When we’re struggling, we internalize the challenges and think “I’m a loser,” or “I don’t have what it takes to succeed.” In most cases, this is far from the reality. But to overcome pain and challenge of what’s happening in the moment, we need to see the totality of who we are – everything (all the good and great as well as the “failures” we’ve learned from) that we’ve done, created, achieved. And when we do that, we realize that this difficult point in time will pass and doesn’t have to define us. You can overcome this and become a stronger, more confident and powerful version of you, even (and especially) because you’ve experienced this hard challenge.
In your opinion, which of the material you provide in The Most Powerful You will be most valuable to both men and women?
All of it! Men have written to me that they too are experiencing these gaps and need help to overcome them. And for all those who lead and manage others, including parents, athletic coaches, teachers, advisors, etc. there are essential steps and lessons in the book about the specific conditions and behaviors that are necessary within our cultures and ecosystems for individuals to thrive.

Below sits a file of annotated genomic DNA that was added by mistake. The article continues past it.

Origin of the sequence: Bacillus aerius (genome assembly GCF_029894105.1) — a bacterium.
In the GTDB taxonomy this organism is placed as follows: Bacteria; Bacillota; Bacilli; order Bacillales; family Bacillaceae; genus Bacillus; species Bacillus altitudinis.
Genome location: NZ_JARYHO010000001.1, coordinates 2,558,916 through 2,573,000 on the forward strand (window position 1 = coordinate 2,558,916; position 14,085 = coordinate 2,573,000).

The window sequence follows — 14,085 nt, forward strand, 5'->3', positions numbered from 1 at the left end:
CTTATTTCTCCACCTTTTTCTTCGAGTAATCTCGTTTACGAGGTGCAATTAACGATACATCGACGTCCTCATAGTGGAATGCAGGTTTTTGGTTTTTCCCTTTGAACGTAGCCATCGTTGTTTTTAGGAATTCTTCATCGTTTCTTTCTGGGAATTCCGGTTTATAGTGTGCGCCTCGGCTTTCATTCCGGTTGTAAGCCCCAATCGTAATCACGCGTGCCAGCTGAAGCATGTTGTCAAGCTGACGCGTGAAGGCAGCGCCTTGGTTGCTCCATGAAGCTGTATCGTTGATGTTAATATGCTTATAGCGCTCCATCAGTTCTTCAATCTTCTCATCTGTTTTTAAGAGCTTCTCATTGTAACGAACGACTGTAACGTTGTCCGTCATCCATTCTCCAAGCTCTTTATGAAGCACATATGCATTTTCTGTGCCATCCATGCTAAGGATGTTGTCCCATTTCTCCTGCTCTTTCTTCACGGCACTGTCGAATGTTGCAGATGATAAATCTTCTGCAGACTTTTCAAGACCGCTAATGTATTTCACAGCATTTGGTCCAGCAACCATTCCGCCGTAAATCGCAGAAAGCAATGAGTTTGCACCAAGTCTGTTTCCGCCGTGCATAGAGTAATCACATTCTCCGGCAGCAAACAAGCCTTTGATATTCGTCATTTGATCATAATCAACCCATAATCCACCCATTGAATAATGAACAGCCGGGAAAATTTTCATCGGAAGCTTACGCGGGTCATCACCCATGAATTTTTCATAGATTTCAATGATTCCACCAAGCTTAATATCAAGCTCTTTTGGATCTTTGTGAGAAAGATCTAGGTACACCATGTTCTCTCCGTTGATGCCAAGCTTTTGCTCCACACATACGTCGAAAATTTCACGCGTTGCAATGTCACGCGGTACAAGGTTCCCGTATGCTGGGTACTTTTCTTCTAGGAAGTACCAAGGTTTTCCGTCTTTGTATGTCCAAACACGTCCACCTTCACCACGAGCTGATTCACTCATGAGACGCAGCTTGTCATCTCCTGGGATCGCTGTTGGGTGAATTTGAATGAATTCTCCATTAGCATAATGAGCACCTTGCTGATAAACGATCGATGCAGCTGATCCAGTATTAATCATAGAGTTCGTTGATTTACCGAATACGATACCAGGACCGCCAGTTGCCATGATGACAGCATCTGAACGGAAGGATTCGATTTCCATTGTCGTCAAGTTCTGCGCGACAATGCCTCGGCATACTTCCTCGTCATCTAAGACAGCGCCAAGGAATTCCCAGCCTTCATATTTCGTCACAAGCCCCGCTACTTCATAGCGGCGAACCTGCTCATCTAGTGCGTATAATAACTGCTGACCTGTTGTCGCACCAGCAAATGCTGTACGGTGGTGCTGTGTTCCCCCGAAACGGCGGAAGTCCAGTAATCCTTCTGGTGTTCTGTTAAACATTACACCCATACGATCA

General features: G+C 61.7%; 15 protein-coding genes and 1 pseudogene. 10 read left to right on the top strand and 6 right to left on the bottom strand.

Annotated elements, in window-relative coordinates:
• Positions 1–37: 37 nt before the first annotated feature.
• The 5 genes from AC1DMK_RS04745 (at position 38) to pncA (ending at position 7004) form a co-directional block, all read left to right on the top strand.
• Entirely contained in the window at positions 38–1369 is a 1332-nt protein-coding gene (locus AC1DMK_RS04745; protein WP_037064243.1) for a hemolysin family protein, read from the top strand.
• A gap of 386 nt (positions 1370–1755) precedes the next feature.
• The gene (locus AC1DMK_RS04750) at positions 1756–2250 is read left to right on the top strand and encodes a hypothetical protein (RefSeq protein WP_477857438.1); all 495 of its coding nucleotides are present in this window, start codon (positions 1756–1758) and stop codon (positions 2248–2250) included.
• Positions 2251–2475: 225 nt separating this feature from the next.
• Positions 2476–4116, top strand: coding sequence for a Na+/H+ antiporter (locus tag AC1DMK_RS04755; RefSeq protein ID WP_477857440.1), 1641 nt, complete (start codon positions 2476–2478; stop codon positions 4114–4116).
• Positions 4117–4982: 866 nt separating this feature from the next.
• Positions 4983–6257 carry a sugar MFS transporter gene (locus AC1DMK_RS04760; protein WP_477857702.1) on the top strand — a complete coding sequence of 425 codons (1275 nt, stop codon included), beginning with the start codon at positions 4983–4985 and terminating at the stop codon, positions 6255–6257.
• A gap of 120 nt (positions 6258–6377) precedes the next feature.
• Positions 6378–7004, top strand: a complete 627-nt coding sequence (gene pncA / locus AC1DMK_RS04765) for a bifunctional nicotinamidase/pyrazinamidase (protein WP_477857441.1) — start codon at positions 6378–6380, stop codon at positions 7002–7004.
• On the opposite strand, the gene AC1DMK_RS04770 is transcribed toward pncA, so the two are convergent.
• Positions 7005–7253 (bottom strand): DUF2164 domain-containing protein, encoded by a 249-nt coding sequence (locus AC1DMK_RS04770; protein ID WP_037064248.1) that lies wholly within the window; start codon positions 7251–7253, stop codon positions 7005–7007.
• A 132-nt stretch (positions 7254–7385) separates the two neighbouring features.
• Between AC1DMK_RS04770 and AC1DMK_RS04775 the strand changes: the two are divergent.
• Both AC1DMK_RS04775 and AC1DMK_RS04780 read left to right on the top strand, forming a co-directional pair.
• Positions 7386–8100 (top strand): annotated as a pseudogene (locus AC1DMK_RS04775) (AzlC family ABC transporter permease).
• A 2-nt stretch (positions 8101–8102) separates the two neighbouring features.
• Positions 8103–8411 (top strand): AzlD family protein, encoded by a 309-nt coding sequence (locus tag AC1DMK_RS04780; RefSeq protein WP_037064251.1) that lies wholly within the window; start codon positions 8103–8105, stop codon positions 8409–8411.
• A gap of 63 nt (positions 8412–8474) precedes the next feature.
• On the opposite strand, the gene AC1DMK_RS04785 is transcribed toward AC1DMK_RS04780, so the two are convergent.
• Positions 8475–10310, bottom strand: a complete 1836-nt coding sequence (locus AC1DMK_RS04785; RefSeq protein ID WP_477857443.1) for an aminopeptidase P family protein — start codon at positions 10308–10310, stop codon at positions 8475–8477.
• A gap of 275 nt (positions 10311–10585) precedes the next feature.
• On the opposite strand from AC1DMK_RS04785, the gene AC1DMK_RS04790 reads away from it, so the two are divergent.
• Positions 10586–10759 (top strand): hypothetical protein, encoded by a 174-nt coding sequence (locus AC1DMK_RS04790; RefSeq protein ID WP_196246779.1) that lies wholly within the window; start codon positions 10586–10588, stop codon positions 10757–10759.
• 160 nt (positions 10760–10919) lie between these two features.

In the end, each and every one of us impacts others in our lives and work, and we all need to do our part to understand more critically how to build work cultures and ecosystems that uplift, empower, strengthen, and support people’s growth and development. And we each need to do our part to grow in our own bravery and positive impact so that we are shining our lights very brightly in the world and helping all those we serve and interact with to do the same.
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Kathy cordially invites you to check out the resources at these websites:
Kathy’s new book The Most Powerful You: 7 Bravery-Boosting Paths to Career Bliss
For book ordering In Australia and New Zealand – https://www.booktopia.com.au/the-most-powerful-you-kathy-caprino/book/9781760525385.html
Kathy’s Forbes blog – https://www.forbes.com/sites/kathycaprino
Kathy’s personal blog – https://kathycaprino.com/blog
Kathy’s 16-week online career growth course – The Amazing Career Project
Kathy’s 17-week Amazing Career Coach Certification Training
For leaders – see Kathy’s article in Leader to Leader on Help Your Workforce Close Their Power Gaps and Achieve Exponential Growth